Stack Overflow is a community of 4.7 million programmers, just like you, helping each other.

Join them; it only takes a minute:

Sign up
Join the Stack Overflow community to:
  1. Ask programming questions
  2. Answer and help your peers
  3. Get recognized for your expertise

I browsed around here on Stackoverflow and found this topic :

However that didn't help me in my case, or i might just be a little stupid.

So to my problem!

Installed VisualSVN on a Server far far away and while this works perfectly, i can add my project and have a nice source control, i dont want to "manually" move my website to the correct place when im done, i want to map an IIS website to a cataloge on the SVN repo. where my site is stored.

Now this is my problem, i can't figure out if this is possible or not? The project is of course on my computer + the repo. and the repo-server and iis-server is the same machine, so i'd like to map those together, but i know that SVN uses some berkly-db-stuff on files..


share|improve this question
Subversion used Berkeley DB stuff in the past, but for many years the default has been to use FSFS because it is ultimately more robust. Either way, the Subversion server does not store your repository files in a directly usable format on disk. You must point your web server at a current checkout. – Greg Hewgill Dec 14 '08 at 22:19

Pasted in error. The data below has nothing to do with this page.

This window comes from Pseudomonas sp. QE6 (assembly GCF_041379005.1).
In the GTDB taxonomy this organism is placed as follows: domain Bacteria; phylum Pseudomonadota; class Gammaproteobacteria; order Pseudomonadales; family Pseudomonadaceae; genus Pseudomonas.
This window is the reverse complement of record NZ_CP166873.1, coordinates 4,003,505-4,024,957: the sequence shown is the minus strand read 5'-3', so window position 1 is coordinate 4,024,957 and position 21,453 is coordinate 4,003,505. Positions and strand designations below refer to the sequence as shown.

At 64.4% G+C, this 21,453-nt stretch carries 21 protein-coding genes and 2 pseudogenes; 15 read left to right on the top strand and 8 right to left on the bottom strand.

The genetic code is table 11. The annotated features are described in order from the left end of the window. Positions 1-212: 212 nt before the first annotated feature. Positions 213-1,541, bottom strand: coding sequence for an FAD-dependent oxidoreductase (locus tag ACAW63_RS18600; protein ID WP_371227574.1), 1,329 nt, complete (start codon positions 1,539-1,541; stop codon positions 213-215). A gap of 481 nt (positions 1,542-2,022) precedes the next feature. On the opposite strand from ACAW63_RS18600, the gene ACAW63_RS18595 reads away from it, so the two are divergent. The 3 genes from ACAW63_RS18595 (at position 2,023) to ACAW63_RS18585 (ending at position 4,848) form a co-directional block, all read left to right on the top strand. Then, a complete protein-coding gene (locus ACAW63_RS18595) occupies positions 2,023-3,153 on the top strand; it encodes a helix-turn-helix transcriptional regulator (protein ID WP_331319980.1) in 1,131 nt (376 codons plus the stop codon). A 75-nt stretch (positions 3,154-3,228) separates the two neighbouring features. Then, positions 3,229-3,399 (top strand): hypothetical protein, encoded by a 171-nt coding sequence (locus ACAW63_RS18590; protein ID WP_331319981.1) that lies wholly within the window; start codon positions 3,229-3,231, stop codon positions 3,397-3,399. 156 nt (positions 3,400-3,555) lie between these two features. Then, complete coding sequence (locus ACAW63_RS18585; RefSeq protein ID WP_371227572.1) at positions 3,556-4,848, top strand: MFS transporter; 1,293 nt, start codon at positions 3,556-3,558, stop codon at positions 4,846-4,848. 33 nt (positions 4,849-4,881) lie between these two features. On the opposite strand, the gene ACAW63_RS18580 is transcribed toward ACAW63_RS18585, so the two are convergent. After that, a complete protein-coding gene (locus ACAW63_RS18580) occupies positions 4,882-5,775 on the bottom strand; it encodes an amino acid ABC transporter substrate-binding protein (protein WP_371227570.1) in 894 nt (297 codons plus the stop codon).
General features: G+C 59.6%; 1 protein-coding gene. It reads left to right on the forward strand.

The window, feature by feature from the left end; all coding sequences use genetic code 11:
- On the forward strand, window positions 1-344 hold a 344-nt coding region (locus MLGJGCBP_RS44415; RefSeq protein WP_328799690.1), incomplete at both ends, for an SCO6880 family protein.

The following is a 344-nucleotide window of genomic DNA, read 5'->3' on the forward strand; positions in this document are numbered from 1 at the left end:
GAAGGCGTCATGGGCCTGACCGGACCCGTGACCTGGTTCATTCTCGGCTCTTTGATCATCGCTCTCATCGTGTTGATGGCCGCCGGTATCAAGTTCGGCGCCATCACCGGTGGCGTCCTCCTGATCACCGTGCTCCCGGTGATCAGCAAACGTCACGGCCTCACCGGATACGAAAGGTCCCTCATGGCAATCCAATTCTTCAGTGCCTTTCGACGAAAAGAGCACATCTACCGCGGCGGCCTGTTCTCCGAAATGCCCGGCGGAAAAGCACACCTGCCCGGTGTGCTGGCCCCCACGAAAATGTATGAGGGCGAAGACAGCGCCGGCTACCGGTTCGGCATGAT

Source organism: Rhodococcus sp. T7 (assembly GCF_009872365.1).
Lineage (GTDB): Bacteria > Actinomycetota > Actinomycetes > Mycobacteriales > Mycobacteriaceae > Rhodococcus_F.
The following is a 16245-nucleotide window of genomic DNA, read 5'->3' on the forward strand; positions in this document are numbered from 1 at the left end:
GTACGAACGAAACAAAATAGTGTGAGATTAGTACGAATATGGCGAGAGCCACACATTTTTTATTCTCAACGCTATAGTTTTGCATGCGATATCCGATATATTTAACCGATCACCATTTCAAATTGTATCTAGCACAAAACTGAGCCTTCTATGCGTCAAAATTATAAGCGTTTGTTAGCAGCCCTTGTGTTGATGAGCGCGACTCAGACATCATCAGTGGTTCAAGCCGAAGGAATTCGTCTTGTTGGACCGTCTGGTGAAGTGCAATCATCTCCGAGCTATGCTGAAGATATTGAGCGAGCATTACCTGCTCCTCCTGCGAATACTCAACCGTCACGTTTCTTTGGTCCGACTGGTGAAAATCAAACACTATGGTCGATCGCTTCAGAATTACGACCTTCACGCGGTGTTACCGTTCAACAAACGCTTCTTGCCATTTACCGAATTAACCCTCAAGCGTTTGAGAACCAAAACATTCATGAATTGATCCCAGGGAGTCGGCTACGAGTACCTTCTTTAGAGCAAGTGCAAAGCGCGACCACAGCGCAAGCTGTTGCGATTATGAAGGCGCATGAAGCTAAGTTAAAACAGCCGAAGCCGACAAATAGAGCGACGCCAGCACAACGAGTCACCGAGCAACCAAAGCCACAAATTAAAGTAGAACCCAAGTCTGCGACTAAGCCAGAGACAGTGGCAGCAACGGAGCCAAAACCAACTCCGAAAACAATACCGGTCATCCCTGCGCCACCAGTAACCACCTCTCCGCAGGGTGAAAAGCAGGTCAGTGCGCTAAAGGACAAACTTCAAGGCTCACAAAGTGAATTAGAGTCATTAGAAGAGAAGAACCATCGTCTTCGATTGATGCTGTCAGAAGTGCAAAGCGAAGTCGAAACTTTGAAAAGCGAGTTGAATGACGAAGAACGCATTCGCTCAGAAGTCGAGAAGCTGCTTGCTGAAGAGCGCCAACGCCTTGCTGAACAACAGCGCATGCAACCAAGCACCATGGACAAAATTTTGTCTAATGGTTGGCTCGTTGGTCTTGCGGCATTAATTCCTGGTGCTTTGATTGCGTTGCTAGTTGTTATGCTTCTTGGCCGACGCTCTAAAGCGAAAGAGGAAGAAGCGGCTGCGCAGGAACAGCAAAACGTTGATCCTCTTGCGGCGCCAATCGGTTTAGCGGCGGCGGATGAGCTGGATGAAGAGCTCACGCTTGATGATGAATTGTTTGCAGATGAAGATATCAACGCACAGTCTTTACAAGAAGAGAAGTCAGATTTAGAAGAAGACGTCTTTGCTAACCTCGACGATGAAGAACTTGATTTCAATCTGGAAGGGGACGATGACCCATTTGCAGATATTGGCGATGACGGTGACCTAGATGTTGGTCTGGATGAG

How would you set up a checkout that is file-based then? – Filip Ekberg Dec 14 '08 at 22:21
All checkouts (made with "svn checkout") are file-based and can be directly used by a web server. – Greg Hewgill Dec 14 '08 at 22:23
Can't find "svn checkout" anywhere.. hmm – Filip Ekberg Dec 14 '08 at 22:44
If you want to make this an easier process look at CruiseControl.NET and NAnt. Once you setup a deployment project you can use the CC.NET tray application to perform a build and then publish your web site with a single click. – Todd Smith Dec 15 '08 at 0:39
up vote 2 down vote accepted

It's possible. The Berkeley DB is used at the repository side, but it doesn't really affect the client side. Subversion creates .svn folders everywhere, so if you don't like that use rsync.

Edit: I missed the part you already have VisualSVN Server. All you need is a Subversion client like TortoiseSVN or command line svn on your web site to check out the web site.

share|improve this answer

What you need is a post-commit hook, they're small batch files that live in the repository's folders (there should be placeholder files in the hooks subfolder)

You set up the post commit hook to checkout the repository to a folder on your server and point your webserver to that same folder.

share|improve this answer
Also, make sure you're checking out using a proper user. I spent a whole day struggling with a post commit hook that didn't work, and it turned out that was what I missed. – grapefrukt Dec 14 '08 at 22:32

Your Answer


By posting your answer, you agree to the privacy policy and terms of service.

Not the answer you're looking for? Browse other questions tagged or ask your own question.